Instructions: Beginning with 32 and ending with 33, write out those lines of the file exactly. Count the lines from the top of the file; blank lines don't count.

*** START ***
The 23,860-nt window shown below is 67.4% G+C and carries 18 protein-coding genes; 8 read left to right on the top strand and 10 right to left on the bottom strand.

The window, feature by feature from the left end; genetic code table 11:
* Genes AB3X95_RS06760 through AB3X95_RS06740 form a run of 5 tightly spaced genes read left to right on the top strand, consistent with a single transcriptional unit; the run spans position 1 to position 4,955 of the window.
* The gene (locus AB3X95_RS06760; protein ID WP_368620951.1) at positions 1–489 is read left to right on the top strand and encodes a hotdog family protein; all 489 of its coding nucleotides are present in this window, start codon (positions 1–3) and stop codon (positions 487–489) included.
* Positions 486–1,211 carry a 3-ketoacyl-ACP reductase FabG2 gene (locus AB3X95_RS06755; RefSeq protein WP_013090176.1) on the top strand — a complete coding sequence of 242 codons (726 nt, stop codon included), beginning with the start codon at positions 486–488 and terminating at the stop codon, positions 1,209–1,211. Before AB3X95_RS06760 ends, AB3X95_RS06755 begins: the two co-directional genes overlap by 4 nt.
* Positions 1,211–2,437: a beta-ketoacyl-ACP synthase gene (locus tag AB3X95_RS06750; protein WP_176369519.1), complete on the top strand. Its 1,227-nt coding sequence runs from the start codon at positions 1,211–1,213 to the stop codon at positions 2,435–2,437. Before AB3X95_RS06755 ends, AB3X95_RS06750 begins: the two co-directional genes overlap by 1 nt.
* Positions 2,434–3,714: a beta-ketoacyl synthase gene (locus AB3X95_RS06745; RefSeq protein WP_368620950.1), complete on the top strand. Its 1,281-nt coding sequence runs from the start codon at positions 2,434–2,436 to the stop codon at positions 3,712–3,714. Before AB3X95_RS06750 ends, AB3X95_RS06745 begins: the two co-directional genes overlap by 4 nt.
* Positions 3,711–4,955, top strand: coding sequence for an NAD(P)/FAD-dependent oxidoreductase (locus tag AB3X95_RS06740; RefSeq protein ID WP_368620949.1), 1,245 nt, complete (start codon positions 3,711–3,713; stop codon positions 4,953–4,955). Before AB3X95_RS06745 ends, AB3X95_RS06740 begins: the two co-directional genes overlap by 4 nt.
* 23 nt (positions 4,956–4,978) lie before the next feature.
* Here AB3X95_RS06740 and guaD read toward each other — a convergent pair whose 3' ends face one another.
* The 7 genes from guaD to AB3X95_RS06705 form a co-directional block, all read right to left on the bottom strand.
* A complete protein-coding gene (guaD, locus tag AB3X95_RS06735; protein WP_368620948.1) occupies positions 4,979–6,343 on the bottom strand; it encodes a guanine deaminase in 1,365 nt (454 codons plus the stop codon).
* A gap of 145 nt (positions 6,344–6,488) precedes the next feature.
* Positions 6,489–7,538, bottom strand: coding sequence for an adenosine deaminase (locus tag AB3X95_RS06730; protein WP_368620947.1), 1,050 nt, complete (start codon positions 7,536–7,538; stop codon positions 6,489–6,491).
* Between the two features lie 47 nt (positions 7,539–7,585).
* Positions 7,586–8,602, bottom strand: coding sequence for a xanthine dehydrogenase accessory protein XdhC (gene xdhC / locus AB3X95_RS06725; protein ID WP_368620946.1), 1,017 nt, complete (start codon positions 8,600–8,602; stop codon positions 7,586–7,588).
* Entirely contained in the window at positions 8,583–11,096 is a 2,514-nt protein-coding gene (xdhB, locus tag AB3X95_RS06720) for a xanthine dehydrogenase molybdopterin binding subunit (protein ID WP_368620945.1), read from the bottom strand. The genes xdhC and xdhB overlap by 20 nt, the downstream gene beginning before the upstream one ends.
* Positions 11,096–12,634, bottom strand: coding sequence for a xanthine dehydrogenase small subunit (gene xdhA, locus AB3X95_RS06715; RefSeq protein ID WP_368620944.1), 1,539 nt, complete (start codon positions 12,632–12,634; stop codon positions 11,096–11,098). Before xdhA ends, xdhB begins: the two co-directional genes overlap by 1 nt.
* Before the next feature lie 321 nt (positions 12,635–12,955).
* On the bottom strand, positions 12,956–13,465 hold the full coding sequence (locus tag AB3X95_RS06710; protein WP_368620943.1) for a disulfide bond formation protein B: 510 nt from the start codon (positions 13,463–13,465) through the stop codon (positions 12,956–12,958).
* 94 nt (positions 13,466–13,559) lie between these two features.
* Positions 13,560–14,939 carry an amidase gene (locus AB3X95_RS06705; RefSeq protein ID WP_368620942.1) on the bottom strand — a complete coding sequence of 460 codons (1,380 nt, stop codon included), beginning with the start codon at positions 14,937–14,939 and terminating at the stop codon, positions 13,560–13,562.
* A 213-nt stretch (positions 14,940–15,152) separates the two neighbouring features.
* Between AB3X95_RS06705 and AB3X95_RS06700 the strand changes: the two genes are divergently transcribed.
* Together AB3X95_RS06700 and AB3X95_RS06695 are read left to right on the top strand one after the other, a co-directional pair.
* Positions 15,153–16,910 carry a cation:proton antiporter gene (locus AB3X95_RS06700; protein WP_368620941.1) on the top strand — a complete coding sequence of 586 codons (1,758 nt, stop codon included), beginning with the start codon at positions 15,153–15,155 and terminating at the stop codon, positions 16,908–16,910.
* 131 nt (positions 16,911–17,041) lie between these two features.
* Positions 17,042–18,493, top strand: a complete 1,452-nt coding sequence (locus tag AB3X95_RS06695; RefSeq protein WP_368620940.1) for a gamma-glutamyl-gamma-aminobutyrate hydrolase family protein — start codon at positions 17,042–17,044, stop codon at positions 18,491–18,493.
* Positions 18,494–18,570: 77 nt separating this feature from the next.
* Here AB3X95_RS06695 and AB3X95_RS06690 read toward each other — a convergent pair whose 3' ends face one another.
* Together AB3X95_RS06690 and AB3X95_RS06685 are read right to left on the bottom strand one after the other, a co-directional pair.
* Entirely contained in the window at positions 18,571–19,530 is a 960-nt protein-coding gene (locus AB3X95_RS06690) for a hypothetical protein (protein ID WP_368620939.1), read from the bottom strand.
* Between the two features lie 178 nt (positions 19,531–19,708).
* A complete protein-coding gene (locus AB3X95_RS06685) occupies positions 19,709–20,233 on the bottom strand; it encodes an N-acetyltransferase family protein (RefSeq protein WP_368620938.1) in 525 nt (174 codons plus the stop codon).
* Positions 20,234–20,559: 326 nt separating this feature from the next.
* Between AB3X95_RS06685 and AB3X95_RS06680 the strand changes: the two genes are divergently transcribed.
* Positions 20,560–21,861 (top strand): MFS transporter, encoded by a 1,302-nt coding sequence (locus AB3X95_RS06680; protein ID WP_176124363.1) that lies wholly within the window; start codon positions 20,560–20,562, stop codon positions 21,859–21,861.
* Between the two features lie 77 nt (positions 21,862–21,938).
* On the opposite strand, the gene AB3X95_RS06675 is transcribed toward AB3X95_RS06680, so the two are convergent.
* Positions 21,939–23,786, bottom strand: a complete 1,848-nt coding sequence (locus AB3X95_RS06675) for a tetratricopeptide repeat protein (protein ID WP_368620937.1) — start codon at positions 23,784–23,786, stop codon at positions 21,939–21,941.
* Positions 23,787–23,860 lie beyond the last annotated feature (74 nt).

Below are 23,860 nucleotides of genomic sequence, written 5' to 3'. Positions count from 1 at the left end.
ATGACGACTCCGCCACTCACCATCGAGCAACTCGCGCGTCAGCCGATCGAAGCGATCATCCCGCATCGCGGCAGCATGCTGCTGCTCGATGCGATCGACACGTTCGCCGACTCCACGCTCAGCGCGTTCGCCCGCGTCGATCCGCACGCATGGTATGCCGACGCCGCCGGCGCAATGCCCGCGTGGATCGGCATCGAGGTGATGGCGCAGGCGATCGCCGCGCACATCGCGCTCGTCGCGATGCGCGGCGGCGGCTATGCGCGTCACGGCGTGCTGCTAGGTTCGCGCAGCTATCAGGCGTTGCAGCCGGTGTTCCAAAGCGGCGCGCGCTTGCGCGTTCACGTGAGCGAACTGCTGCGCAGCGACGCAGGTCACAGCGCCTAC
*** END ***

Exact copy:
* Entirely contained in the window at positions 18,571–19,530 is a 960-nt protein-coding gene (locus AB3X95_RS06690) for a hypothetical protein (protein ID WP_368620939.1), read from the bottom strand.
* Between the two features lie 178 nt (positions 19,531–19,708).